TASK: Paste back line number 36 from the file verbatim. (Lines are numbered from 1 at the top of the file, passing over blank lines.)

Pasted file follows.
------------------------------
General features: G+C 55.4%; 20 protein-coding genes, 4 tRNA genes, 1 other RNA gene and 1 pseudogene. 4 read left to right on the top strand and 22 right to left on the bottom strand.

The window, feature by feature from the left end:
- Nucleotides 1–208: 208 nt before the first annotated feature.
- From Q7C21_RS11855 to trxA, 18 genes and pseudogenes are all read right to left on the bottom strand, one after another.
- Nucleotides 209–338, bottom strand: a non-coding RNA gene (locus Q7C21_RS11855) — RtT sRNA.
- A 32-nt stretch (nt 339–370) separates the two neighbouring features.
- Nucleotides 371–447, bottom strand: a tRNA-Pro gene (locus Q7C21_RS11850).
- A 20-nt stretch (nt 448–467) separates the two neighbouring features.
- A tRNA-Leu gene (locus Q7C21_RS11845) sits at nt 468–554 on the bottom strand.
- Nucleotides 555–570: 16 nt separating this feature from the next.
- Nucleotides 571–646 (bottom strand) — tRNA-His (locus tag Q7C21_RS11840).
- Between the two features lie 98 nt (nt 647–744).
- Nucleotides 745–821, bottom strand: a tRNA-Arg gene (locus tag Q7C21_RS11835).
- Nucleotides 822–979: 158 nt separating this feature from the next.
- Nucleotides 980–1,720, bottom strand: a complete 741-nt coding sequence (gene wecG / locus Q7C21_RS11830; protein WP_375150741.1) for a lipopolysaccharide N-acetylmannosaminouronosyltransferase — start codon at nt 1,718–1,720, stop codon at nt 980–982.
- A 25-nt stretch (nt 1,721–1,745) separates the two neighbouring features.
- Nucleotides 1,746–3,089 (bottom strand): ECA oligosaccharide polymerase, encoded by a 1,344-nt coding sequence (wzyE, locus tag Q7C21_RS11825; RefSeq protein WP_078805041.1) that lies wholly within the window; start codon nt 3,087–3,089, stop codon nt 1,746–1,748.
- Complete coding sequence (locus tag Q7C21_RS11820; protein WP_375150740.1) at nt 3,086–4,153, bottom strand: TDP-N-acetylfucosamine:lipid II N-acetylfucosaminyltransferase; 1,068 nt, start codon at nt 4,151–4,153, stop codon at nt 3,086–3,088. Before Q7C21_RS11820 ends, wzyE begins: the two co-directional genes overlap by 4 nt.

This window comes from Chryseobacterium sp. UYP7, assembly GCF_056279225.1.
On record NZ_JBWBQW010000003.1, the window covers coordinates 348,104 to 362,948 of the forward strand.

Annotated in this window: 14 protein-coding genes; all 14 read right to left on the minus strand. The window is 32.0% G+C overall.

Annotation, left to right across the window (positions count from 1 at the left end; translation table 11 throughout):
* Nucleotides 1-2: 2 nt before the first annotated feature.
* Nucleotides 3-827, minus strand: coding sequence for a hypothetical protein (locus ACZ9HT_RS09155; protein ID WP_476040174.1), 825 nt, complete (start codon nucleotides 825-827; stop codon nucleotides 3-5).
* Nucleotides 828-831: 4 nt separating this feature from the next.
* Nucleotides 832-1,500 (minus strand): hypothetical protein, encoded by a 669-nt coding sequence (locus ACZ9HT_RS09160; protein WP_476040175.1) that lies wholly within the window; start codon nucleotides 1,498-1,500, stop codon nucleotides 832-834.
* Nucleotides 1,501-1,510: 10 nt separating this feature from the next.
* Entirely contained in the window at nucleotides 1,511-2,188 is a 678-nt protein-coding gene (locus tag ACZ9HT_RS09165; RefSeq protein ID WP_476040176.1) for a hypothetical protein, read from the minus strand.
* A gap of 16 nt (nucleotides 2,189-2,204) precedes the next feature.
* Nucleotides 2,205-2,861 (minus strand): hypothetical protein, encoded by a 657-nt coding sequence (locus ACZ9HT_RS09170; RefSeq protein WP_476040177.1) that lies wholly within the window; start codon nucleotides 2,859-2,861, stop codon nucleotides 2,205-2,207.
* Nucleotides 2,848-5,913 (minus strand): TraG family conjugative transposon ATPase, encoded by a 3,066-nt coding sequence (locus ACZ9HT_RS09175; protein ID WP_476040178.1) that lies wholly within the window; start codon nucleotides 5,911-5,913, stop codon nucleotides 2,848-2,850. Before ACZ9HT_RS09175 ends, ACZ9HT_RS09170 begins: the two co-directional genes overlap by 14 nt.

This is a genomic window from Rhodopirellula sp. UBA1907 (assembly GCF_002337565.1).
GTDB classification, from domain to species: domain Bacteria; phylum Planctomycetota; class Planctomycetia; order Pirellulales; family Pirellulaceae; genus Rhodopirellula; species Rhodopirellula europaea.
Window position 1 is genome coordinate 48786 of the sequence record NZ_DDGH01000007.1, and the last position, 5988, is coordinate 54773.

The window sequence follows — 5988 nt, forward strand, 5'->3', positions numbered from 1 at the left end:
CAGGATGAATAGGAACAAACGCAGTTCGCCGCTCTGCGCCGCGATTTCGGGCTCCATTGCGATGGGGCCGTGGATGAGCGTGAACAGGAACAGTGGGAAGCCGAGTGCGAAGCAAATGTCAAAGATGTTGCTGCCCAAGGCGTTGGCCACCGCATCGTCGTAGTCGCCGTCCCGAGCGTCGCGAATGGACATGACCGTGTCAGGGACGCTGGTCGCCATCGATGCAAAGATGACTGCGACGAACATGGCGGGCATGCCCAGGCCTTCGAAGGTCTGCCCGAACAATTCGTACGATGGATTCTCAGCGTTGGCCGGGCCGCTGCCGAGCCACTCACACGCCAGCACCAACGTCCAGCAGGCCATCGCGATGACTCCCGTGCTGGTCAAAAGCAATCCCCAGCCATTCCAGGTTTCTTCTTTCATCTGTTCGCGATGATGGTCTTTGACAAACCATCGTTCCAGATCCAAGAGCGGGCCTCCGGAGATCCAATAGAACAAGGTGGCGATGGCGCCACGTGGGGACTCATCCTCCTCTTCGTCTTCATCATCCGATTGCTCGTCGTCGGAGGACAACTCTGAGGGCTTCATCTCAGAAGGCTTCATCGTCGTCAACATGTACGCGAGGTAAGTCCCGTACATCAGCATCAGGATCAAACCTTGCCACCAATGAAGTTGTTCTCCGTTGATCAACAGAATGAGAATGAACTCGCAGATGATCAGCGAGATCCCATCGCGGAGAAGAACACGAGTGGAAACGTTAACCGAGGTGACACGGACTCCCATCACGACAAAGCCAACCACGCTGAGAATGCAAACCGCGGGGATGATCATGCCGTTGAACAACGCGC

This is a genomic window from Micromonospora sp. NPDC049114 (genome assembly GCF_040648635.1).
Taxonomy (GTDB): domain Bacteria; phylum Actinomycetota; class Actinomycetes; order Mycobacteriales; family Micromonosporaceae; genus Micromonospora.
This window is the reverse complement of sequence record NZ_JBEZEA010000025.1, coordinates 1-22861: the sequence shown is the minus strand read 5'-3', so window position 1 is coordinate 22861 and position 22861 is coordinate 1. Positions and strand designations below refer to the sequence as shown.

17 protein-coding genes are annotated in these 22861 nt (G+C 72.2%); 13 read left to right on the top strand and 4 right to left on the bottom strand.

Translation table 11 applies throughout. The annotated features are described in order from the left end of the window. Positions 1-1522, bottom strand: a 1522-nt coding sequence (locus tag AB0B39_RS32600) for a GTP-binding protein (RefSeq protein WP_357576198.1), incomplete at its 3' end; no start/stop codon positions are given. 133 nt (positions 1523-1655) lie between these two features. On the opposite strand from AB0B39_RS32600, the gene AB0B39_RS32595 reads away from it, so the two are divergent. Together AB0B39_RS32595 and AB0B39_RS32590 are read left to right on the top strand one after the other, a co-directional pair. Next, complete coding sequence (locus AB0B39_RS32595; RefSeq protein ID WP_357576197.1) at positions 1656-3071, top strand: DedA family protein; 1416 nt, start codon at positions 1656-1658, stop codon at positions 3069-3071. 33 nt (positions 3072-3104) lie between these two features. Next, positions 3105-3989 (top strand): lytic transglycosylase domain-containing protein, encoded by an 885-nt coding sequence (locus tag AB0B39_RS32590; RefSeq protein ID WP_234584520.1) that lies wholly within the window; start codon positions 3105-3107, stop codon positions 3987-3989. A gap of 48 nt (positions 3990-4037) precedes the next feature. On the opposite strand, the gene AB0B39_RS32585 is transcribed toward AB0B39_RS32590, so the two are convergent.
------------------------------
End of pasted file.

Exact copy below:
CAGGATGAATAGGAACAAACGCAGTTCGCCGCTCTGCGCCGCGATTTCGGGCTCCATTGCGATGGGGCCGTGGATGAGCGTGAACAGGAACAGTGGGAAGCCGAGTGCGAAGCAAATGTCAAAGATGTTGCTGCCCAAGGCGTTGGCCACCGCATCGTCGTAGTCGCCGTCCCGAGCGTCGCGAATGGACATGACCGTGTCAGGGACGCTGGTCGCCATCGATGCAAAGATGACTGCGACGAACATGGCGGGCATGCCCAGGCCTTCGAAGGTCTGCCCGAACAATTCGTACGATGGATTCTCAGCGTTGGCCGGGCCGCTGCCGAGCCACTCACACGCCAGCACCAACGTCCAGCAGGCCATCGCGATGACTCCCGTGCTGGTCAAAAGCAATCCCCAGCCATTCCAGGTTTCTTCTTTCATCTGTTCGCGATGATGGTCTTTGACAAACCATCGTTCCAGATCCAAGAGCGGGCCTCCGGAGATCCAATAGAACAAGGTGGCGATGGCGCCACGTGGGGACTCATCCTCCTCTTCGTCTTCATCATCCGATTGCTCGTCGTCGGAGGACAACTCTGAGGGCTTCATCTCAGAAGGCTTCATCGTCGTCAACATGTACGCGAGGTAAGTCCCGTACATCAGCATCAGGATCAAACCTTGCCACCAATGAAGTTGTTCTCCGTTGATCAACAGAATGAGAATGAACTCGCAGATGATCAGCGAGATCCCATCGCGGAGAAGAACACGAGTGGAAACGTTAACCGAGGTGACACGGACTCCCATCACGACAAAGCCAACCACGCTGAGAATGCAAACCGCGGGGATGATCATGCCGTTGAACAACGCGC